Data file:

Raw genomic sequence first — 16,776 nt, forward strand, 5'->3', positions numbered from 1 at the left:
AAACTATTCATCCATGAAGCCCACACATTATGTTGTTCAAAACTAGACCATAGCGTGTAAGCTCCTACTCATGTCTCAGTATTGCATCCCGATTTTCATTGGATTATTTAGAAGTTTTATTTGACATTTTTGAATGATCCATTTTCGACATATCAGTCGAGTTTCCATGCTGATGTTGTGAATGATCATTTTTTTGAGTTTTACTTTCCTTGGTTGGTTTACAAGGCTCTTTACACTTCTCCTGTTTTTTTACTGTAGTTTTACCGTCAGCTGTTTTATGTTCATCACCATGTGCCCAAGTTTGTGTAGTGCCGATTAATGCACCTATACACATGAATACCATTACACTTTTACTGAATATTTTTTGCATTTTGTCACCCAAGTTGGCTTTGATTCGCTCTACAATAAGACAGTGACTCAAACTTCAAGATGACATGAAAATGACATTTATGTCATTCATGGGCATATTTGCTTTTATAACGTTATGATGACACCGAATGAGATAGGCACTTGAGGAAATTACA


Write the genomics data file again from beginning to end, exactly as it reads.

Raw genomic sequence first — 16,776 nt, forward strand, 5'->3', positions numbered from 1 at the left:
AAACTATTCATCCATGAAGCCCACACATTATGTTGTTCAAAACTAGACCATAGCGTGTAAGCTCCTACTCATGTCTCAGTATTGCATCCCGATTTTCATTGGATTATTTAGAAGTTTTATTTGACATTTTTGAATGATCCATTTTCGACATATCAGTCGAGTTTCCATGCTGATGTTGTGAATGATCATTTTTTTGAGTTTTACTTTCCTTGGTTGGTTTACAAGGCTCTTTACACTTCTCCTGTTTTTTTACTGTAGTTTTACCGTCAGCTGTTTTATGTTCATCACCATGTGCCCAAGTTTGTGTAGTGCCGATTAATGCACCTATACACATGAATACCATTACACTTTTACTGAATATTTTTTGCATTTTGTCACCCAAGTTGGCTTTGATTCGCTCTACAATAAGACAGTGACTCAAACTTCAAGATGACATGAAAATGACATTTATGTCATTCATGGGCATATTTGCTTTTATAACGTTATGATGACACCGAATGAGATAGGCACTTGAGGAAATTACA